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Damar Hamlin

Damar Hamlin: When Prayer Descends to Abhorrent Theater

It was Monday Night Football, a national spotlight shined on the game of the week between two premier Superbowl contenders. On a seemingly routine play, Buffalo Bills Safety Damar Hamlin tackled Tee Higgins, rose to his feet and immediately collapsed on the field, suffering cardiac arrest. It was a sight that shocked the world—a player being admitted CPR on the field on national TV.

In the era of social media, no football player had ever died on the field. The subsequent game was canceled and Hamlin was rushed to the hospital where, according to his uncle, he was resuscitated once more. Thankfully, he did recover.

Unfortunately, whenever tragedy garners national attention, social media dictates that it becomes a religious sacrament of utmost uniform devotion. People were quick to offer their prayers, players and nonplayers alike. This is to be expected and there is nothing wrong with prayer, but because this is a national sensation, even prayer devolves into empty theater before a Thrice Holy God.

In other words, caring about Damar Hamlin became a virtue to signal, to prove not that individuals care about the player’s recovery, but that they were better and more compassionate than those whose behavior did not mirror their own. Skip Bayless was bashed for a benign tweet. Talk of resuming the game or the implications was deemed insensitive, despite the fact that games resumed as expected the following Sunday. Even sack celebrations (which I detest as a practice) were scrutinized despite the “CPR dance” being common. Robert Griffin the Third wore a backwards jersey. Damar Hamlin’s toy drive fundraiser accumulated over $10 million in donations. Think about it, people willfully donated money to a charity of a professional football player whose name they previously did not even know—all to prove how much they care. There was no consideration to whether the money would be properly stewarded, as the donations exceeded what the charity had ever raised by a large magnitude, or whether a toy drive is the best use of one’s charitable contributions. It was not about Hamlin. It was about Self.

So too it became with prayer, becoming theater for Self rather than either for Hamlin or to God. Dan Orlovsky recitation of a prayer on ESPN, which became clickbait fodder for Conservative Inc, quickly descended into pregame performances and theatrics by the following Sunday. When coaches praying is a Supreme Court controversy, public displays of prayer suddenly became celebrated and acceptable. This led to widespread praise within Christian circles as the media platformed images of players publicly praying in their circles, which is a common custom in the NFL, yet there was little emphasis on the reality that a player almost died suddenly on the field and why that is.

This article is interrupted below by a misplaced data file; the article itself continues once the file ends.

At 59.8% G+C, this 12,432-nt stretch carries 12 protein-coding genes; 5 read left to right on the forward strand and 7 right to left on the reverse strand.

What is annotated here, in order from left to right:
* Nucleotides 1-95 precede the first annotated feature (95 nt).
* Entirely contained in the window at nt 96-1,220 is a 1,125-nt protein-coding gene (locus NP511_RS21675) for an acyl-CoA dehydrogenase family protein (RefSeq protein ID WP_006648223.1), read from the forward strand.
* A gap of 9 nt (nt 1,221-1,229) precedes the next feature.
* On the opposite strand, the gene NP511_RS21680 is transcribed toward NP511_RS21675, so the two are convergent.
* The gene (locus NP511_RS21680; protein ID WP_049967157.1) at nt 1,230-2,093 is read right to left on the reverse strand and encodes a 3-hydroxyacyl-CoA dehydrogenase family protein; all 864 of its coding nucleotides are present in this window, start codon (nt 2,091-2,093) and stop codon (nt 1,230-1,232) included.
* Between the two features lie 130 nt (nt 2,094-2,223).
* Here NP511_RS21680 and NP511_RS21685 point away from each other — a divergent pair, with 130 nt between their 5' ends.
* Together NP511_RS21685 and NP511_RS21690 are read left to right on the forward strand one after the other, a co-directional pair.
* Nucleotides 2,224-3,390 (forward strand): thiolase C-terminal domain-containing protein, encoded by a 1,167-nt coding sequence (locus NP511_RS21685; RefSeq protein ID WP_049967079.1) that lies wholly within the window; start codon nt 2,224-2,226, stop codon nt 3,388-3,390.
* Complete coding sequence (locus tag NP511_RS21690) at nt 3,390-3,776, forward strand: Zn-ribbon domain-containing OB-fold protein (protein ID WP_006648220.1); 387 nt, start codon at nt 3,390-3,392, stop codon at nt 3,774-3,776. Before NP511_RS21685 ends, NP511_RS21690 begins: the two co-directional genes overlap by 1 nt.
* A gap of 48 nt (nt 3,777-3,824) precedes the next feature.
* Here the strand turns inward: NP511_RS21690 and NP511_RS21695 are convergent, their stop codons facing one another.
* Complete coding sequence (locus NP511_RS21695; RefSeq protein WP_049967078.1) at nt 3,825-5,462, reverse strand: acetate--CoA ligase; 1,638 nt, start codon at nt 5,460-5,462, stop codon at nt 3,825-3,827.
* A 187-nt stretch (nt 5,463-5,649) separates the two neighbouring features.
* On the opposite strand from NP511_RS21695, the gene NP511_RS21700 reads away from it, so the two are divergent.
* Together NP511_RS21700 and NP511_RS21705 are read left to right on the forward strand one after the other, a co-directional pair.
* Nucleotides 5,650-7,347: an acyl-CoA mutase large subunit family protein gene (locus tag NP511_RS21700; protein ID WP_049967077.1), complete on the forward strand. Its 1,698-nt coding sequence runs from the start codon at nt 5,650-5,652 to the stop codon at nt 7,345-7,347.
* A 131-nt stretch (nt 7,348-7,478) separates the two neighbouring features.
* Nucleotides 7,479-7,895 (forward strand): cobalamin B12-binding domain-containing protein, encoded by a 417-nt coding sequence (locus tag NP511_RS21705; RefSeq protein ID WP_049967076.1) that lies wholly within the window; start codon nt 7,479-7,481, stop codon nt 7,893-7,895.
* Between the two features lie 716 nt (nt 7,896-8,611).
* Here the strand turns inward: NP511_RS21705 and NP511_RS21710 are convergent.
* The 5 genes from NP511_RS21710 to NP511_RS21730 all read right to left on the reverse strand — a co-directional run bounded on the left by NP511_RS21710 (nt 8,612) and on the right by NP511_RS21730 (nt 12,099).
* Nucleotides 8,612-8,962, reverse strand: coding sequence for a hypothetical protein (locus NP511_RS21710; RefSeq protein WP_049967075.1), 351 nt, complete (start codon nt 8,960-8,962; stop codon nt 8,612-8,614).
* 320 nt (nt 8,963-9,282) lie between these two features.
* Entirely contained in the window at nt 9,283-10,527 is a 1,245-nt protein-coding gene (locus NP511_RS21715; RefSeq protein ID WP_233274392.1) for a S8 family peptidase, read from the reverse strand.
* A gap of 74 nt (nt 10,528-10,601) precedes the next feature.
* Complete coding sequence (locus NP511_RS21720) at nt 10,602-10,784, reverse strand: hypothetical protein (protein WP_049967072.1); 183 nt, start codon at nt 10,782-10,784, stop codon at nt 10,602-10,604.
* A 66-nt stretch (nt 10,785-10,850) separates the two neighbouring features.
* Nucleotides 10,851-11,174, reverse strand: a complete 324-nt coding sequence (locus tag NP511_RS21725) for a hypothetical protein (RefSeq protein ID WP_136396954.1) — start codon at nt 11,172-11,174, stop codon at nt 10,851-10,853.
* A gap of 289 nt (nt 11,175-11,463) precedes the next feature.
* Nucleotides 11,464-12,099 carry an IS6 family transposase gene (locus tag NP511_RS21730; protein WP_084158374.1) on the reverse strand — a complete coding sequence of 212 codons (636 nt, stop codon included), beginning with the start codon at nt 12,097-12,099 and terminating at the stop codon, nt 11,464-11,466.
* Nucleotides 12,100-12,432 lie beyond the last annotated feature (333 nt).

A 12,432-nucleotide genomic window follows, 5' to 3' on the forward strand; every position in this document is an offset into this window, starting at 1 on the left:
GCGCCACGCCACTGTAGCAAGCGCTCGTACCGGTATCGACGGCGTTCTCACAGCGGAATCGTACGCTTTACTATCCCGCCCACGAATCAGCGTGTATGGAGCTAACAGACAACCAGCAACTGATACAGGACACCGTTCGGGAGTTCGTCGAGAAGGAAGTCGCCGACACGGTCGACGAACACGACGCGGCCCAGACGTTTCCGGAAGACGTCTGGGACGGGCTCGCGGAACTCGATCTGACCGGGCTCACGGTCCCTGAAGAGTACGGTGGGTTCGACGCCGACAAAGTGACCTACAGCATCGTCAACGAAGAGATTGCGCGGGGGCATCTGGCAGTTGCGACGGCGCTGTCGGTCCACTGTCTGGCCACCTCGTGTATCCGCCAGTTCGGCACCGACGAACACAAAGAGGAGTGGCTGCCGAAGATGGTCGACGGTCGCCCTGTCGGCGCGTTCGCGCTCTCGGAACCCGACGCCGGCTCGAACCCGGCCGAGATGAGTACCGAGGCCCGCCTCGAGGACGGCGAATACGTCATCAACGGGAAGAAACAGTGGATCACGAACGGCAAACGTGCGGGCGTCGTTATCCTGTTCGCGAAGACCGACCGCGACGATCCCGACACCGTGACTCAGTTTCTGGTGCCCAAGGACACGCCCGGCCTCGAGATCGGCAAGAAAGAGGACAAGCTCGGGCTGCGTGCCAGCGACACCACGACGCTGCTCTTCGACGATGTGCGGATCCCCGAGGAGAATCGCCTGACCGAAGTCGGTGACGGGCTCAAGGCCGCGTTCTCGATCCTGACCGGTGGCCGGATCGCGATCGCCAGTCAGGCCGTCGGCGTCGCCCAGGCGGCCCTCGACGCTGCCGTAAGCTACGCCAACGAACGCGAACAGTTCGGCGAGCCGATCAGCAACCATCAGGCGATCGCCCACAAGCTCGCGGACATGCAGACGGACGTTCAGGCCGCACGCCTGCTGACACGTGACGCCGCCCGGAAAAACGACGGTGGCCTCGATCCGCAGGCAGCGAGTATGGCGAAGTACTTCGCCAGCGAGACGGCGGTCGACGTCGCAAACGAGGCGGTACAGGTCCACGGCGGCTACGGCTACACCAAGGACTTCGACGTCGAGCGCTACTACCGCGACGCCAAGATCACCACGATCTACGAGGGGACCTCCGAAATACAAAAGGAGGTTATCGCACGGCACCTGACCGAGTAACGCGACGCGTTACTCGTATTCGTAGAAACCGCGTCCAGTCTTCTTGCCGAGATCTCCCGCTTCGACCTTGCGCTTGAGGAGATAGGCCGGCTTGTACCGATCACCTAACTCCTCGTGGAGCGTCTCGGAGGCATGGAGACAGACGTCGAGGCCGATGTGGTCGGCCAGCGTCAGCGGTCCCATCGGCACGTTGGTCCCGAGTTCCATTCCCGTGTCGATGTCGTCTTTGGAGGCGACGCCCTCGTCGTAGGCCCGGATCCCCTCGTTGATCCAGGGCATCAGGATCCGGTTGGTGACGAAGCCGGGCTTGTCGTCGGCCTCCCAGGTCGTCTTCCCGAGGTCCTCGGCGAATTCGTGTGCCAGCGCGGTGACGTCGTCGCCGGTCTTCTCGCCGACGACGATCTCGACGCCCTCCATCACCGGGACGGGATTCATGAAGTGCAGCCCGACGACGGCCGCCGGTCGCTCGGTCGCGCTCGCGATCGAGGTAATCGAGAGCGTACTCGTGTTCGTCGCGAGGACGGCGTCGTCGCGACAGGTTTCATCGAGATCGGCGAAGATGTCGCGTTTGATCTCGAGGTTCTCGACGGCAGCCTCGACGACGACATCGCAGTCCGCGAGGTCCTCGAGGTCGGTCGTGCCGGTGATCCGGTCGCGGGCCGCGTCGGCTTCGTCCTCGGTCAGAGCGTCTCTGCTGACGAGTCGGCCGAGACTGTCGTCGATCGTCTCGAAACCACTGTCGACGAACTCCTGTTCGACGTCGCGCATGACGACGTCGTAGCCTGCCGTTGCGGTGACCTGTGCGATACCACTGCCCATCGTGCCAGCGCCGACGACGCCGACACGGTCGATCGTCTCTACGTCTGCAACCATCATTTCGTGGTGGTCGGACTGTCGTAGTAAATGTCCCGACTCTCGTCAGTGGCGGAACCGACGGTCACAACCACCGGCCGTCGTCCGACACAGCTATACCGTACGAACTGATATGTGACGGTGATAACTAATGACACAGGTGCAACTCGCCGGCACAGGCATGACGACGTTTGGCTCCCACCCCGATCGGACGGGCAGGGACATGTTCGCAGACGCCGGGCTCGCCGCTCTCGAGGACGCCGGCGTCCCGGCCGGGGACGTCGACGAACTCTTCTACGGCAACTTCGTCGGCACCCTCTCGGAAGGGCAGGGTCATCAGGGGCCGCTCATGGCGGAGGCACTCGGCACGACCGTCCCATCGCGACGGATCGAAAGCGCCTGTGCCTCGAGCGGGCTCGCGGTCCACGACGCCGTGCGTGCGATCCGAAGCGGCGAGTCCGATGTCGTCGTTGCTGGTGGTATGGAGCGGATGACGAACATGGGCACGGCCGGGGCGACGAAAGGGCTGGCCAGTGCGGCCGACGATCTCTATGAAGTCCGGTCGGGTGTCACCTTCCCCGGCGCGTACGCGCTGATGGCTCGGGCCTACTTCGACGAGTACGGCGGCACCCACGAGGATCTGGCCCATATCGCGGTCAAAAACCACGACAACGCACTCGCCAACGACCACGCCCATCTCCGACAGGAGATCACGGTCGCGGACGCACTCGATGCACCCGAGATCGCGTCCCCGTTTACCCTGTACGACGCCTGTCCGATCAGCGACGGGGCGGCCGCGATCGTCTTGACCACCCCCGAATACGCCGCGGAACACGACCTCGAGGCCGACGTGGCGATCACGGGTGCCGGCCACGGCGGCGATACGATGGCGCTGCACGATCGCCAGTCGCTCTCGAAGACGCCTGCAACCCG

A reminder of the inevitability and suddenness of death should have served as an ideal opportunity to present the gospel was reduced to prayerful theater—photo ops, video recordings, and mass participation. There was much appeal to God, but little emphasis on what separates God and Man, and the reconciliation found in Christ. To his credit, while Baptist Press touted the Buffalo Bills chaplain, who is an Andy Stanley fanboy, Michael Brown called out Damar Hamlin for tweeting out “OMFG!” on Sunday. How many of these players if they died would go to Heaven? How many only believe in a generic version of God as opposed to the Triune God presented in Scripture? While I do not know the answer, I can imagine it is fewer than those who participated in public demonstration.

If we turn to Scripture, Jesus condemns these public displays of prayer. In Matthew 6:5-6 Jesus states,

And when you pray, you are not to be like the hypocrites; for they love to stand and pray in the synagogues and on the street corners so that they will be seen by people. Truly I say to you, they have their reward in full. But as for you, when you pray, go into your inner room, close your door, and pray to your Father who is in secret; and your Father who sees what is done in secret will reward you.